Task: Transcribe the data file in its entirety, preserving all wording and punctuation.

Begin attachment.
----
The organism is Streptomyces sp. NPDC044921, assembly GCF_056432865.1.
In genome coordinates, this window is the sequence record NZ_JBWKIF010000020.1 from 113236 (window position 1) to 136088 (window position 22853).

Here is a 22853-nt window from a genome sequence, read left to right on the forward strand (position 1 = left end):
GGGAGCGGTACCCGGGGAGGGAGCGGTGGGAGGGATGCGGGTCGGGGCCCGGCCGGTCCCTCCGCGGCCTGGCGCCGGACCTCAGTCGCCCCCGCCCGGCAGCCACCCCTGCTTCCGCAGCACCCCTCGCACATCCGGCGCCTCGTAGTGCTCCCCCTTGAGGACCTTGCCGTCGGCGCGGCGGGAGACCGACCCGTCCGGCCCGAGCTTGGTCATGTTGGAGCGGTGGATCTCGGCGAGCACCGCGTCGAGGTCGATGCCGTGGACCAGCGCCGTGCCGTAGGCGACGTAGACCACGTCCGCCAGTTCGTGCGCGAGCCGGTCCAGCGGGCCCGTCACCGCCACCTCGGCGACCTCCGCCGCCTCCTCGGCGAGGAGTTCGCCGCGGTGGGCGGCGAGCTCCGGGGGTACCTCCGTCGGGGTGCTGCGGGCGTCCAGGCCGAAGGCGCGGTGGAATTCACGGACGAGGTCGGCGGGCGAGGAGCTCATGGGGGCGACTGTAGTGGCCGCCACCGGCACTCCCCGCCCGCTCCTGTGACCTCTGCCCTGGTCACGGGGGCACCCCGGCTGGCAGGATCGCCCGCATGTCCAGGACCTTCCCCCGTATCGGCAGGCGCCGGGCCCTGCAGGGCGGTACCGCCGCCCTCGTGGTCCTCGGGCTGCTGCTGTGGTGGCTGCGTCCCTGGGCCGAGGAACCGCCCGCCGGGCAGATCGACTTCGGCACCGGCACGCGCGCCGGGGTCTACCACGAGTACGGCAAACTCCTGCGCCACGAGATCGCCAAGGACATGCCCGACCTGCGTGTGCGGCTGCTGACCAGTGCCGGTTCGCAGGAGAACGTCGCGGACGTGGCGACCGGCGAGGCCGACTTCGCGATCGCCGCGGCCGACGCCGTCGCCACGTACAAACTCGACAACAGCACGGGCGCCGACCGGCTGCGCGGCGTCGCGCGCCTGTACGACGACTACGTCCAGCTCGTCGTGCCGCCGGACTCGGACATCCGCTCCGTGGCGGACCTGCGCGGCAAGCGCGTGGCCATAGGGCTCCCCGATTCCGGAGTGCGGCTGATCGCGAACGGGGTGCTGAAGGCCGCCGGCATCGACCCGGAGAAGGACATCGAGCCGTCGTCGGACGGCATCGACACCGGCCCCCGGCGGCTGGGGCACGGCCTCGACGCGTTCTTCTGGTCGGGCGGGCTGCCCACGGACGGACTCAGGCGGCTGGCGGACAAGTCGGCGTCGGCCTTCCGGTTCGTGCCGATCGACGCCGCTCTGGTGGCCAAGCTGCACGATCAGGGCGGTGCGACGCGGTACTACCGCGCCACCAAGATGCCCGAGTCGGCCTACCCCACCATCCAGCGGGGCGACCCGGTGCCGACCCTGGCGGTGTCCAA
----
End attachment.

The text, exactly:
The organism is Streptomyces sp. NPDC044921, assembly GCF_056432865.1.
In genome coordinates, this window is the sequence record NZ_JBWKIF010000020.1 from 113236 (window position 1) to 136088 (window position 22853).

Here is a 22853-nt window from a genome sequence, read left to right on the forward strand (position 1 = left end):
GGGAGCGGTACCCGGGGAGGGAGCGGTGGGAGGGATGCGGGTCGGGGCCCGGCCGGTCCCTCCGCGGCCTGGCGCCGGACCTCAGTCGCCCCCGCCCGGCAGCCACCCCTGCTTCCGCAGCACCCCTCGCACATCCGGCGCCTCGTAGTGCTCCCCCTTGAGGACCTTGCCGTCGGCGCGGCGGGAGACCGACCCGTCCGGCCCGAGCTTGGTCATGTTGGAGCGGTGGATCTCGGCGAGCACCGCGTCGAGGTCGATGCCGTGGACCAGCGCCGTGCCGTAGGCGACGTAGACCACGTCCGCCAGTTCGTGCGCGAGCCGGTCCAGCGGGCCCGTCACCGCCACCTCGGCGACCTCCGCCGCCTCCTCGGCGAGGAGTTCGCCGCGGTGGGCGGCGAGCTCCGGGGGTACCTCCGTCGGGGTGCTGCGGGCGTCCAGGCCGAAGGCGCGGTGGAATTCACGGACGAGGTCGGCGGGCGAGGAGCTCATGGGGGCGACTGTAGTGGCCGCCACCGGCACTCCCCGCCCGCTCCTGTGACCTCTGCCCTGGTCACGGGGGCACCCCGGCTGGCAGGATCGCCCGCATGTCCAGGACCTTCCCCCGTATCGGCAGGCGCCGGGCCCTGCAGGGCGGTACCGCCGCCCTCGTGGTCCTCGGGCTGCTGCTGTGGTGGCTGCGTCCCTGGGCCGAGGAACCGCCCGCCGGGCAGATCGACTTCGGCACCGGCACGCGCGCCGGGGTCTACCACGAGTACGGCAAACTCCTGCGCCACGAGATCGCCAAGGACATGCCCGACCTGCGTGTGCGGCTGCTGACCAGTGCCGGTTCGCAGGAGAACGTCGCGGACGTGGCGACCGGCGAGGCCGACTTCGCGATCGCCGCGGCCGACGCCGTCGCCACGTACAAACTCGACAACAGCACGGGCGCCGACCGGCTGCGCGGCGTCGCGCGCCTGTACGACGACTACGTCCAGCTCGTCGTGCCGCCGGACTCGGACATCCGCTCCGTGGCGGACCTGCGCGGCAAGCGCGTGGCCATAGGGCTCCCCGATTCCGGAGTGCGGCTGATCGCGAACGGGGTGCTGAAGGCCGCCGGCATCGACCCGGAGAAGGACATCGAGCCGTCGTCGGACGGCATCGACACCGGCCCCCGGCGGCTGGGGCACGGCCTCGACGCGTTCTTCTGGTCGGGCGGGCTGCCCACGGACGGACTCAGGCGGCTGGCGGACAAGTCGGCGTCGGCCTTCCGGTTCGTGCCGATCGACGCCGCTCTGGTGGCCAAGCTGCACGATCAGGGCGGTGCGACGCGGTACTACCGCGCCACCAAGATGCCCGAGTCGGCCTACCCCACCATCCAGCGGGGCGACCCGGTGCCGACCCTGGCGGTGTCCAA